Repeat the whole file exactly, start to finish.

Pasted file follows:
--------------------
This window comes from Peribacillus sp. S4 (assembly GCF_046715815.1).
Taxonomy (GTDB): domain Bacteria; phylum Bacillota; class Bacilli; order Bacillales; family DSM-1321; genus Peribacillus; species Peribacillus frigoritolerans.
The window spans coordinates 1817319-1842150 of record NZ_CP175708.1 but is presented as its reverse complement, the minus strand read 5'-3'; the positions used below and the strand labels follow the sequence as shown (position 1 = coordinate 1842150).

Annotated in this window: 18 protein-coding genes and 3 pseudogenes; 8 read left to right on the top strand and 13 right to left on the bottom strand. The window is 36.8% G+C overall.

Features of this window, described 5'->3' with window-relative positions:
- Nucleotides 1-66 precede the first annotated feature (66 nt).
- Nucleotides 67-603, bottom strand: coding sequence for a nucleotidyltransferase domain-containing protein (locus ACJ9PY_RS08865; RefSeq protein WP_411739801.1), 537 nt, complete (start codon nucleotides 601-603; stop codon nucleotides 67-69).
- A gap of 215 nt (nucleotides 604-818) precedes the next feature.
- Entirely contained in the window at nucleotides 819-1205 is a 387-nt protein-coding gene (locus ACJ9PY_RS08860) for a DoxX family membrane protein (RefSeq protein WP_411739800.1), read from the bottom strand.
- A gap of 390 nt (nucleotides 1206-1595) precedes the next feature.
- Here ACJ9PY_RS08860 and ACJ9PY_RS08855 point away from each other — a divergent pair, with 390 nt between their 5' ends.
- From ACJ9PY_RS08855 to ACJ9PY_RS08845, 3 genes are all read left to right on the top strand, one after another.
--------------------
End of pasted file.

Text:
This window comes from Peribacillus sp. S4 (assembly GCF_046715815.1).
Taxonomy (GTDB): domain Bacteria; phylum Bacillota; class Bacilli; order Bacillales; family DSM-1321; genus Peribacillus; species Peribacillus frigoritolerans.
The window spans coordinates 1817319-1842150 of record NZ_CP175708.1 but is presented as its reverse complement, the minus strand read 5'-3'; the positions used below and the strand labels follow the sequence as shown (position 1 = coordinate 1842150).

Annotated in this window: 18 protein-coding genes and 3 pseudogenes; 8 read left to right on the top strand and 13 right to left on the bottom strand. The window is 36.8% G+C overall.

Features of this window, described 5'->3' with window-relative positions:
- Nucleotides 1-66 precede the first annotated feature (66 nt).
- Nucleotides 67-603, bottom strand: coding sequence for a nucleotidyltransferase domain-containing protein (locus ACJ9PY_RS08865; RefSeq protein WP_411739801.1), 537 nt, complete (start codon nucleotides 601-603; stop codon nucleotides 67-69).
- A gap of 215 nt (nucleotides 604-818) precedes the next feature.
- Entirely contained in the window at nucleotides 819-1205 is a 387-nt protein-coding gene (locus ACJ9PY_RS08860) for a DoxX family membrane protein (RefSeq protein WP_411739800.1), read from the bottom strand.
- A gap of 390 nt (nucleotides 1206-1595) precedes the next feature.
- Here ACJ9PY_RS08860 and ACJ9PY_RS08855 point away from each other — a divergent pair, with 390 nt between their 5' ends.
- From ACJ9PY_RS08855 to ACJ9PY_RS08845, 3 genes are all read left to right on the top strand, one after another.